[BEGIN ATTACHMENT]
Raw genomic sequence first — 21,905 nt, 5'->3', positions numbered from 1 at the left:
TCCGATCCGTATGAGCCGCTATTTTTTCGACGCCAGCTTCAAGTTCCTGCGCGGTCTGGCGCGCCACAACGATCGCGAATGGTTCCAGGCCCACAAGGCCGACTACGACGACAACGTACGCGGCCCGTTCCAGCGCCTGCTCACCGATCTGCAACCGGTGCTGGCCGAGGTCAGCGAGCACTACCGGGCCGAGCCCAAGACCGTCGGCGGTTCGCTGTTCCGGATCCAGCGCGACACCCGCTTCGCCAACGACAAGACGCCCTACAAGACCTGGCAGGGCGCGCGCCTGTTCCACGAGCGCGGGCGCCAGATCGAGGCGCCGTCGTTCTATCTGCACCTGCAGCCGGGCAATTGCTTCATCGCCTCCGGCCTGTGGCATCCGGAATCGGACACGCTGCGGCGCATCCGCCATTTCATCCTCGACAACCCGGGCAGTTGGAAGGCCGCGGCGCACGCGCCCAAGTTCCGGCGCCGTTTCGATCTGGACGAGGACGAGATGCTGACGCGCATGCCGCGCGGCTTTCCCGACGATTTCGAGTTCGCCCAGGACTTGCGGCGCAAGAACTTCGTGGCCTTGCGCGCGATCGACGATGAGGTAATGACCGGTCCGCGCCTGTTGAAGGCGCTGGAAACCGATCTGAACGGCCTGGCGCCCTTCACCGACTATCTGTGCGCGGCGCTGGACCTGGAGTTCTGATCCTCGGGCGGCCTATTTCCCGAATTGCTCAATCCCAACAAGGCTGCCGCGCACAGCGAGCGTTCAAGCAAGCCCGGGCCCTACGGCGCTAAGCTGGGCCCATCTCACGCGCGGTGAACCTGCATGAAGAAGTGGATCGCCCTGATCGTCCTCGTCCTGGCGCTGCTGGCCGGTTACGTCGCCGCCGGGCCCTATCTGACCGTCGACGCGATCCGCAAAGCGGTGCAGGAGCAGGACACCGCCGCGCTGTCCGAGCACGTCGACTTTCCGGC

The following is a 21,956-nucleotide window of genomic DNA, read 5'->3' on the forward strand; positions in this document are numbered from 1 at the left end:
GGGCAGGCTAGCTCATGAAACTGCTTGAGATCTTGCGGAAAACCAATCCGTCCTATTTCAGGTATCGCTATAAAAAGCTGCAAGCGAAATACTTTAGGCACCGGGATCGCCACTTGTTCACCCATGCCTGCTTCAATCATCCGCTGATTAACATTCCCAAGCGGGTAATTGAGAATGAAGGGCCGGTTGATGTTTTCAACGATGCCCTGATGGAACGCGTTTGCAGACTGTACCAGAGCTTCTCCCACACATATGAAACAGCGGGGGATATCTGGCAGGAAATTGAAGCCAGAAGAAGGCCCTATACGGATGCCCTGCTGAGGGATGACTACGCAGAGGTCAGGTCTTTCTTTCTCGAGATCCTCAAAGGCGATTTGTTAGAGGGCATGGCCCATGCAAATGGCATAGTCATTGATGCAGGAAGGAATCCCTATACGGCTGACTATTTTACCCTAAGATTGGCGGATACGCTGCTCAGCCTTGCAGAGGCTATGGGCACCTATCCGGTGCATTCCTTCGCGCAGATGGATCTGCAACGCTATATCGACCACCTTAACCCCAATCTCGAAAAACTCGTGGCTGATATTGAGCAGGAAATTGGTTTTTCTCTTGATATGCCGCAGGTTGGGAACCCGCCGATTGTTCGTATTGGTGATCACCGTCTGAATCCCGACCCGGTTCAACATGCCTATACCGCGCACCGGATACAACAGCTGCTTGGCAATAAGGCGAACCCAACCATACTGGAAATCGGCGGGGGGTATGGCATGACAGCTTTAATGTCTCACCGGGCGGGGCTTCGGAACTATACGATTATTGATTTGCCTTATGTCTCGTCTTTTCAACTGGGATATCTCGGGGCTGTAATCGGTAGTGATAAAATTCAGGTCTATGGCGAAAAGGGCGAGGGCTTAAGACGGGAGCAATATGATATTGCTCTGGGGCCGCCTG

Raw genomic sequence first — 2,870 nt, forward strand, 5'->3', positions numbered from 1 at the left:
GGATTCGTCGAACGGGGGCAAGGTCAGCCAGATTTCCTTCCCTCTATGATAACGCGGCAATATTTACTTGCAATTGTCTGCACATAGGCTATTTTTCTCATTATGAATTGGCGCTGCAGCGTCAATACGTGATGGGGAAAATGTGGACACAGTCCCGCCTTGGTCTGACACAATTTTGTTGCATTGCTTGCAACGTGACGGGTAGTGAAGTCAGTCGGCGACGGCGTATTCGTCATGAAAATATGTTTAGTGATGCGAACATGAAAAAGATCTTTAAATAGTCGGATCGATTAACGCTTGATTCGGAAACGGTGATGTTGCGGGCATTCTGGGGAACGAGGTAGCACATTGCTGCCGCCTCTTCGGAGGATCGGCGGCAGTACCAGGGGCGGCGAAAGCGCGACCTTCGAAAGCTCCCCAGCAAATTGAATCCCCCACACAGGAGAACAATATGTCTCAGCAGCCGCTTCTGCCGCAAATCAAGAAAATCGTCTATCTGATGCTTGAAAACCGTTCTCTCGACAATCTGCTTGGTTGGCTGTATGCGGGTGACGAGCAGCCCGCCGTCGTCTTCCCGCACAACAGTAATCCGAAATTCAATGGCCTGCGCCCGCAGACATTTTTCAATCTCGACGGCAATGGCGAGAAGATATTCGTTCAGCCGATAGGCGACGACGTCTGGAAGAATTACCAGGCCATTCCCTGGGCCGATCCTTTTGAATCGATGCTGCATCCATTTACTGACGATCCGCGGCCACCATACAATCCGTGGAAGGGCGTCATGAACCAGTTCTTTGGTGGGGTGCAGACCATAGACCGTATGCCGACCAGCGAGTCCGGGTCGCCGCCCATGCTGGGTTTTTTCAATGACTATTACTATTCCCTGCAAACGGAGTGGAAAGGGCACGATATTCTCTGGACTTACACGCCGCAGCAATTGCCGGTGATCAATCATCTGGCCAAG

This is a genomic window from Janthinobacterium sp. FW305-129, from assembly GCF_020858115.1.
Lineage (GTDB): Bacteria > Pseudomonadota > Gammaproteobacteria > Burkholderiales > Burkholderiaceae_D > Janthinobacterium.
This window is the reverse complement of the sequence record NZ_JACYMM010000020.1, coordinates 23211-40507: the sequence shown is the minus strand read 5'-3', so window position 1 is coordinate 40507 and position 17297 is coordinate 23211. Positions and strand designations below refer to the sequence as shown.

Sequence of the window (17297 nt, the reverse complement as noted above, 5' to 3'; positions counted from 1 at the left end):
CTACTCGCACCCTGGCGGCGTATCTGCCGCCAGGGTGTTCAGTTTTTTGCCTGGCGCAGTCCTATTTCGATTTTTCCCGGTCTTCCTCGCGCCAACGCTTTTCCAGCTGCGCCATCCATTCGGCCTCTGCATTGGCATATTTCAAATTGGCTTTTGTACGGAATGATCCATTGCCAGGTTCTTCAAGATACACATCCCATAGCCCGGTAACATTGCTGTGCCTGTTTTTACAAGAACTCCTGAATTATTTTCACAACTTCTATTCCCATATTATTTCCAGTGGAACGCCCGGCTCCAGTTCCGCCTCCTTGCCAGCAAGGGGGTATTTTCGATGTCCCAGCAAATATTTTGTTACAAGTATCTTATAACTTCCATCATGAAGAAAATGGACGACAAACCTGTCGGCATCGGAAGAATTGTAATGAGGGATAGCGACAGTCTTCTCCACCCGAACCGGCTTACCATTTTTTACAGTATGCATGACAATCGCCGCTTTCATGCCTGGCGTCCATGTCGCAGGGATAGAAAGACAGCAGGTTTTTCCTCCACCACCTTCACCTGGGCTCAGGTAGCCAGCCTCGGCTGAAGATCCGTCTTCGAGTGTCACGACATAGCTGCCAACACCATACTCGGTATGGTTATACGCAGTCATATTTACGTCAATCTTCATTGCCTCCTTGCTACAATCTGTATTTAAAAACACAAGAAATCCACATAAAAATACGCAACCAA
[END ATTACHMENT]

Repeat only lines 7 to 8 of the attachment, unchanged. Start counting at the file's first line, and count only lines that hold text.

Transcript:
This is a genomic window from Janthinobacterium sp. FW305-129, from assembly GCF_020858115.1.
Lineage (GTDB): Bacteria > Pseudomonadota > Gammaproteobacteria > Burkholderiales > Burkholderiaceae_D > Janthinobacterium.